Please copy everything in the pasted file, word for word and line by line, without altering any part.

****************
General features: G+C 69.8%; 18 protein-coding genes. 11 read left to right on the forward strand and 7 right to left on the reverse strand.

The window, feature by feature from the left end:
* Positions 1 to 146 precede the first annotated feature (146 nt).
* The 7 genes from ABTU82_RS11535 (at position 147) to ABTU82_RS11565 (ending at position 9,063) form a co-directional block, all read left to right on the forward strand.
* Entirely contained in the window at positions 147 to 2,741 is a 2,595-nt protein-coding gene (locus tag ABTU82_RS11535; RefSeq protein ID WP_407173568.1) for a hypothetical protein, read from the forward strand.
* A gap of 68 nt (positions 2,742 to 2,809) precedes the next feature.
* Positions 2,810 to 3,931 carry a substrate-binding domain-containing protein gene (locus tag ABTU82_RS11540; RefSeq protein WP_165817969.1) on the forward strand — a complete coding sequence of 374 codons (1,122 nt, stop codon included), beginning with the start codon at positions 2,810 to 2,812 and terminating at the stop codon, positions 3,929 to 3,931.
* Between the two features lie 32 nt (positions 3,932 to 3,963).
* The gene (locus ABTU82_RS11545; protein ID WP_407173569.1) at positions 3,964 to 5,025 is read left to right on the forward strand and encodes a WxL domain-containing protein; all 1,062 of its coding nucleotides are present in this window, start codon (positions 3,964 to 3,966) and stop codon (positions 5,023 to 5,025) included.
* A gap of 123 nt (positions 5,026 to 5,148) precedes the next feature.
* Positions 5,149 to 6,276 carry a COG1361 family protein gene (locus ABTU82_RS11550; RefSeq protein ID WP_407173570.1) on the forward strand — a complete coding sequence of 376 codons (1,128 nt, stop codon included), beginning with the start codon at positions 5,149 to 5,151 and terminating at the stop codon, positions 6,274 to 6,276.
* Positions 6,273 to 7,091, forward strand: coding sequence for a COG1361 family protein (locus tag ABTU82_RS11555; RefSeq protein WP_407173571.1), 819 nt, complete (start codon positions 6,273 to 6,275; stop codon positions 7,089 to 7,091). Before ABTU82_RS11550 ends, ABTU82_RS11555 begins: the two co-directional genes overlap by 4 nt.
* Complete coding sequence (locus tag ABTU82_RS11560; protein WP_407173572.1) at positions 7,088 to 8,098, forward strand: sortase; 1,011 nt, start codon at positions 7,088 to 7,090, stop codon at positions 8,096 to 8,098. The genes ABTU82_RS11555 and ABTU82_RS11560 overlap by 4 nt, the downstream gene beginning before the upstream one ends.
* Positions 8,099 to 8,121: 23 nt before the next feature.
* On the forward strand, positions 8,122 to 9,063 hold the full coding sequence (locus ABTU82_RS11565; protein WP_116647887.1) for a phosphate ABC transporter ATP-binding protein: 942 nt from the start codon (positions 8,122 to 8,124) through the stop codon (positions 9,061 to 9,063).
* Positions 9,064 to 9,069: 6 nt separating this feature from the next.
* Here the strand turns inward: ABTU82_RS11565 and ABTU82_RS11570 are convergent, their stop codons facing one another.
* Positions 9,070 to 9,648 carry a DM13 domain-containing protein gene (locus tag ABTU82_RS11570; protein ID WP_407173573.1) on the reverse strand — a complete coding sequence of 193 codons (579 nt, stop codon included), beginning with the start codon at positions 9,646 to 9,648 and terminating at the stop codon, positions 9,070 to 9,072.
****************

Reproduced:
General features: G+C 69.8%; 18 protein-coding genes. 11 read left to right on the forward strand and 7 right to left on the reverse strand.

The window, feature by feature from the left end:
* Positions 1 to 146 precede the first annotated feature (146 nt).
* The 7 genes from ABTU82_RS11535 (at position 147) to ABTU82_RS11565 (ending at position 9,063) form a co-directional block, all read left to right on the forward strand.
* Entirely contained in the window at positions 147 to 2,741 is a 2,595-nt protein-coding gene (locus tag ABTU82_RS11535; RefSeq protein ID WP_407173568.1) for a hypothetical protein, read from the forward strand.
* A gap of 68 nt (positions 2,742 to 2,809) precedes the next feature.
* Positions 2,810 to 3,931 carry a substrate-binding domain-containing protein gene (locus tag ABTU82_RS11540; RefSeq protein WP_165817969.1) on the forward strand — a complete coding sequence of 374 codons (1,122 nt, stop codon included), beginning with the start codon at positions 2,810 to 2,812 and terminating at the stop codon, positions 3,929 to 3,931.
* Between the two features lie 32 nt (positions 3,932 to 3,963).
* The gene (locus ABTU82_RS11545; protein ID WP_407173569.1) at positions 3,964 to 5,025 is read left to right on the forward strand and encodes a WxL domain-containing protein; all 1,062 of its coding nucleotides are present in this window, start codon (positions 3,964 to 3,966) and stop codon (positions 5,023 to 5,025) included.
* A gap of 123 nt (positions 5,026 to 5,148) precedes the next feature.
* Positions 5,149 to 6,276 carry a COG1361 family protein gene (locus ABTU82_RS11550; RefSeq protein ID WP_407173570.1) on the forward strand — a complete coding sequence of 376 codons (1,128 nt, stop codon included), beginning with the start codon at positions 5,149 to 5,151 and terminating at the stop codon, positions 6,274 to 6,276.
* Positions 6,273 to 7,091, forward strand: coding sequence for a COG1361 family protein (locus tag ABTU82_RS11555; RefSeq protein WP_407173571.1), 819 nt, complete (start codon positions 6,273 to 6,275; stop codon positions 7,089 to 7,091). Before ABTU82_RS11550 ends, ABTU82_RS11555 begins: the two co-directional genes overlap by 4 nt.
* Complete coding sequence (locus tag ABTU82_RS11560; protein WP_407173572.1) at positions 7,088 to 8,098, forward strand: sortase; 1,011 nt, start codon at positions 7,088 to 7,090, stop codon at positions 8,096 to 8,098. The genes ABTU82_RS11555 and ABTU82_RS11560 overlap by 4 nt, the downstream gene beginning before the upstream one ends.
* Positions 8,099 to 8,121: 23 nt before the next feature.
* On the forward strand, positions 8,122 to 9,063 hold the full coding sequence (locus ABTU82_RS11565; protein WP_116647887.1) for a phosphate ABC transporter ATP-binding protein: 942 nt from the start codon (positions 8,122 to 8,124) through the stop codon (positions 9,061 to 9,063).
* Positions 9,064 to 9,069: 6 nt separating this feature from the next.
* Here the strand turns inward: ABTU82_RS11565 and ABTU82_RS11570 are convergent, their stop codons facing one another.
* Positions 9,070 to 9,648 carry a DM13 domain-containing protein gene (locus tag ABTU82_RS11570; protein ID WP_407173573.1) on the reverse strand — a complete coding sequence of 193 codons (579 nt, stop codon included), beginning with the start codon at positions 9,646 to 9,648 and terminating at the stop codon, positions 9,070 to 9,072.